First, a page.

Nonprofits Tracking States’ Online Sales Tax Adoption
Several states are considering, and some have adopted, legislation that imposes sales tax on out-of-state sellers. Associations could feel the impact and are working to sort out a patchwork of varying requirements.
Associations and other nonprofit groups are closely tracking activity in state legislatures across the country to impose a state sales tax for online purchases in the wake of the Supreme Court’s decision in South Dakota v. Wayfair last year.
The groundbreaking Wayfair ruling throws out the previous “physical presence” requirement for when sellers are subject to state taxes, instead finding that South Dakota’s law imposing sales tax on remote vendors that meet certain thresholds “did not impose an undue burden on interstate commerce.” The law applies to out-of-state vendors with $100,000 in annual in-state sales or 200 transactions.
The ruling has led many states to adopt or propose remote sales tax laws that mirror the one in South Dakota, but some states have elected to vary their approach. According to the National Council of Nonprofits, by the end of 2018, 35 states had adopted or proposed laws to tax out-of-state sellers, and at least 13 more have entered the fray this year.
Given the trend, many associations are conducting state-by-state analyses to determine what types of revenue-generating activity might be taxable. Some states exempt nonprofit groups from paying sales tax on certain transactions, but these exemptions vary by state. Some associations are likely to be shielded by the threshold set by many states, but the question of what types of sales are taxable in each state complicates compliance, according to legal experts.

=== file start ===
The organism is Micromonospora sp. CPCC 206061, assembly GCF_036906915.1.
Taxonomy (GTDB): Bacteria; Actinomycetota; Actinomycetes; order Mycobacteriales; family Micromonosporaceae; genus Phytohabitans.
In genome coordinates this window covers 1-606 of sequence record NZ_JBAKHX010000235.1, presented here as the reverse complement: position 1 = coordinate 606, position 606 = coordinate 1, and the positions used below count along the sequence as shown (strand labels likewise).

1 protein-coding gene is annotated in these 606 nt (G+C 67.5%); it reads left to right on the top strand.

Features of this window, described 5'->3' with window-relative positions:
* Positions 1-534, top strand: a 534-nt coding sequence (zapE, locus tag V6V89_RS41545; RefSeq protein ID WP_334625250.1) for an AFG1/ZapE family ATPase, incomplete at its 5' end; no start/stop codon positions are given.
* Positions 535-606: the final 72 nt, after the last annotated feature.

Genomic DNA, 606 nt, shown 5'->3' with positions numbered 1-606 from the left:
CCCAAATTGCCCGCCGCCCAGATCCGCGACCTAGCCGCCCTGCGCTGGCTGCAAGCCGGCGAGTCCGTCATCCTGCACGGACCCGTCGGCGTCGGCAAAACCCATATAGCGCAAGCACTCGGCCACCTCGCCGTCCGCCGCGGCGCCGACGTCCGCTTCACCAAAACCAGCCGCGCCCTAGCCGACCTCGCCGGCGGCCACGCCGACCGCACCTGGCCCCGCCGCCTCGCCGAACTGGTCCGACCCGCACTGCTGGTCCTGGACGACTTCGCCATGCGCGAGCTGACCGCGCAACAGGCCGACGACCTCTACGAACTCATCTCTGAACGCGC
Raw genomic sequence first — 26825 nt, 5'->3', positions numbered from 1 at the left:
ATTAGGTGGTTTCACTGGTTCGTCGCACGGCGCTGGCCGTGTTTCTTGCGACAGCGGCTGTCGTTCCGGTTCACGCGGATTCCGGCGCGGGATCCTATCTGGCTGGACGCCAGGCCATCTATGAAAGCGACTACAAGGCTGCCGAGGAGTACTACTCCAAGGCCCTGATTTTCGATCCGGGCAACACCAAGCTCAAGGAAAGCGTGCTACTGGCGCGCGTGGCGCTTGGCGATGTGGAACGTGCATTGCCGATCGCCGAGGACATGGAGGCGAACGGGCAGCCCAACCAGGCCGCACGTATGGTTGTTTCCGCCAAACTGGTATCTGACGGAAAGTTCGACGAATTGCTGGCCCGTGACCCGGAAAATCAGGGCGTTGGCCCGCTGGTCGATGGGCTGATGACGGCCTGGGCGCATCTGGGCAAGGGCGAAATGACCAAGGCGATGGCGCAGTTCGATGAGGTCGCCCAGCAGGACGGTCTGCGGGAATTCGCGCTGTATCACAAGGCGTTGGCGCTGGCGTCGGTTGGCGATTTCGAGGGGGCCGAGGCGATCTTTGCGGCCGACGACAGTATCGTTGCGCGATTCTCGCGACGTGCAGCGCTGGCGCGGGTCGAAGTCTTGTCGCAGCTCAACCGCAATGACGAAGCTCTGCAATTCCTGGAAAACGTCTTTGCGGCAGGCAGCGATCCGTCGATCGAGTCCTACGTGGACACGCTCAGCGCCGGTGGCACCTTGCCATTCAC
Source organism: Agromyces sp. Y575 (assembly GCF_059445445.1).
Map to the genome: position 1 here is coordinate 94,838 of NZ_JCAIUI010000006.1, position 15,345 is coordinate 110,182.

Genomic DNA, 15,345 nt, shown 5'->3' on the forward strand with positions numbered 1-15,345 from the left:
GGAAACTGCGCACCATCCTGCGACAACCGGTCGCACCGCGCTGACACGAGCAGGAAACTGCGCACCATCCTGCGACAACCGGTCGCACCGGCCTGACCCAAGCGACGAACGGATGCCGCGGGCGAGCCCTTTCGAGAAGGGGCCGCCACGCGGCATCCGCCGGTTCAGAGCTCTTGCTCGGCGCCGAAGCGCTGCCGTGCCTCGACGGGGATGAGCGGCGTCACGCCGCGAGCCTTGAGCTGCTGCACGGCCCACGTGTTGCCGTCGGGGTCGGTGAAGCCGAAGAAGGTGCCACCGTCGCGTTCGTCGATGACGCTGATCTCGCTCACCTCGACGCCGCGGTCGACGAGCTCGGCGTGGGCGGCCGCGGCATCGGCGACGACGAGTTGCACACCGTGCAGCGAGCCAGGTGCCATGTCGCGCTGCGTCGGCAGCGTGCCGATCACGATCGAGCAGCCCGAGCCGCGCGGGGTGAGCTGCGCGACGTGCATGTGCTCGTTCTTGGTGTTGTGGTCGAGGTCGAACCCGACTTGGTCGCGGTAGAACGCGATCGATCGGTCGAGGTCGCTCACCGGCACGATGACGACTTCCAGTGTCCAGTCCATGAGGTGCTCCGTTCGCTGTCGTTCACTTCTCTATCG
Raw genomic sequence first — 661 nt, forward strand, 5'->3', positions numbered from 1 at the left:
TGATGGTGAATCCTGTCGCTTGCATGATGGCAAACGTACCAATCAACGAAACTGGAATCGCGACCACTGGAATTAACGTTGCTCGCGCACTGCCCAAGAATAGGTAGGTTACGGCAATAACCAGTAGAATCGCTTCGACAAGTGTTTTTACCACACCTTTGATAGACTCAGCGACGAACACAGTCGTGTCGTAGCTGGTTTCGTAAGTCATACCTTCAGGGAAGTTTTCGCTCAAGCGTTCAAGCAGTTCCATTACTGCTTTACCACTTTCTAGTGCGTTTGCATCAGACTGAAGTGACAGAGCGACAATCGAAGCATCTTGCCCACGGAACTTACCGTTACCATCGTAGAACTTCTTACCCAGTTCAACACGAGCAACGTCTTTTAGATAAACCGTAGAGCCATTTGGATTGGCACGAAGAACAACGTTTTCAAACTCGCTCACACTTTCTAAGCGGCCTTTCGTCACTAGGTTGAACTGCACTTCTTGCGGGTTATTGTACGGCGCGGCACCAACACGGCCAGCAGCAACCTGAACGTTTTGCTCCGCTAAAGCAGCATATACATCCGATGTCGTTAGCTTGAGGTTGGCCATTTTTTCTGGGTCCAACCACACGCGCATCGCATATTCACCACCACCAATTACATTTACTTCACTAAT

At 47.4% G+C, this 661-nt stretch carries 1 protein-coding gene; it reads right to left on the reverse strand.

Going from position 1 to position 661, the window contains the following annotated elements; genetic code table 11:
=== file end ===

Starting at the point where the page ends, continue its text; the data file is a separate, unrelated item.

Associations also need to be wary that some states could apply new remote-seller sales tax laws retroactively, though that is not the case in South Dakota.
“The topic of sales tax nexus and seller collection requirements will continue to be a very active and important area over the coming months and years,” said Walter Calvert, a nonprofit tax attorney with Venable. “A nonprofit organization that is an active online seller needs to proactively monitor these developments as well as watching the organization’s selling activity to determine if and when the organization crosses over a particular state’s economic nexus threshold.”
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